Meanwhile, the Pleebo Sodoken District’s student group has ‘strongly’ condemn the recent murder of Mordecial Nyemah, but also expressed dismay over the wave of violence that erupted in the wake of the incident, leading to the burning of the Speaker’s House.

“This is unlawful and totally unacceptable,” the group said.

“The alleged scale and gravity of these attacks by protesters mark a worrying escalation of violence. No cause can justify such brutality against the Speaker’s house and even the senseless killing. Perpetrators should be held to account. We urge the security forces to exercise restraint in dealing with the situation and above all ensure that innocent civilians are not harmed.”

The group further urged all students, communities and groups to reject violence, adding, “After years of insecurity and instability, it should be clear that violence is not the solution to the challenges facing Pleebo.”

Source: Liberia: Violence in Maryland; Speaker Chambers’ House Set Ablaze as Pres. Weah Orders Curfew

Another background article:

Liberia: President Weah Declares Curfew In Maryland, Following Violent Protest

Published: March 31, 2021
By: FrontPageAfrica – Willie N. Tokpah  

MONROVIA — President George Manneh Weah has declared a curfew in Maryland County from 6am to 6pm following violent protest by women and motorcyclists over the alleged death of a motorcyclist by four unknown men.
President Weah condemned the violent attacks and warned that his government will not in any way condoned any act of lawlessness.

Citizens of the county reportedly cut one of those allegedly linked to the murder allegation. On Wednesday, scores of women and motorcyclists took to the street of Pleebo, demanding justice in the death of the motorcyclist, Modacious Nyemah, who is said to be a senior student of the Pleebo Central High School.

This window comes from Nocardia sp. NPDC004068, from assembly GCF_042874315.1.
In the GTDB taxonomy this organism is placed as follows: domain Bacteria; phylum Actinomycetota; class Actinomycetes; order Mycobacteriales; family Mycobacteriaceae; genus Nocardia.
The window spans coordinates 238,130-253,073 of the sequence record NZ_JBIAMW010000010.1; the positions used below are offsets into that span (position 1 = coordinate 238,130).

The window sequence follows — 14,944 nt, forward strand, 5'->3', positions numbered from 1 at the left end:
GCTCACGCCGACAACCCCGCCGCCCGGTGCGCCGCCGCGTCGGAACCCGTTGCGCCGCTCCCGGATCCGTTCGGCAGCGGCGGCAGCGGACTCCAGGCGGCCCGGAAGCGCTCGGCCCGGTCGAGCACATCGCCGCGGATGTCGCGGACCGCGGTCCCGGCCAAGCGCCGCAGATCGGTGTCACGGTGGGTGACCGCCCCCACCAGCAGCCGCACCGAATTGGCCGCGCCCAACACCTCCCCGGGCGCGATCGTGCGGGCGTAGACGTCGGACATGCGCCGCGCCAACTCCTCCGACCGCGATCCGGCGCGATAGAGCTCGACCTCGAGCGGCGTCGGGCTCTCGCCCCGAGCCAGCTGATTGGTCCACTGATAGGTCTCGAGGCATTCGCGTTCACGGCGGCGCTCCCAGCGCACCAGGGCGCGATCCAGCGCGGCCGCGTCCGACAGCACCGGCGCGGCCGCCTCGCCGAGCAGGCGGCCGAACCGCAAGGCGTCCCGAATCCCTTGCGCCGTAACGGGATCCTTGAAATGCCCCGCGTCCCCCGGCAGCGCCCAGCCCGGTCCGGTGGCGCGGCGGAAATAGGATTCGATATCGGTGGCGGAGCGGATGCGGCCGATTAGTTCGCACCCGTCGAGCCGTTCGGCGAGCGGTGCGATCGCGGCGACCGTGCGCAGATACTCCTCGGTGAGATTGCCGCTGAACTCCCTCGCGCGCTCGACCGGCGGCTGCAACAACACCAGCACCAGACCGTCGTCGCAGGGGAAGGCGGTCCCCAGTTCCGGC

Their action reportedly resulted to led to the burning of House Speaker Dr. Bhofal Chambers’ residence in Pleebo, Maryland County.

Speaker Chambers upon series of calls and text messages to his orange number did not respond up to press time.

Liberia National Police Spokesman Moses Carter confirmed the situation, stating that one arrest has been made in connection to the situation.

Carter further noted that the individual arrested on Wednesday, March 31 along the Bateken, Grand Kru Highway is currently in police custody in Harper and will be charge and forwarded to court.

The protest which came as a result of the mysterious death of the motorcyclist halted normal activities in Pleebo City on Wednesday, March 31.

Due to its brewing tension, President George Weah then declared 6am -6:00Pm curfew in Maryland County following violence among the people in that part of the Country.

According to the Executive Mansion, the curfew will remain enforced until further notice.
Though it is still unclear what may have linked the Speaker’s residence to the saga but the prompt decision by the President has so far brought a partly calm to the situation as the citizens are now under obligation to abide by his mandate or face the full weight of the law.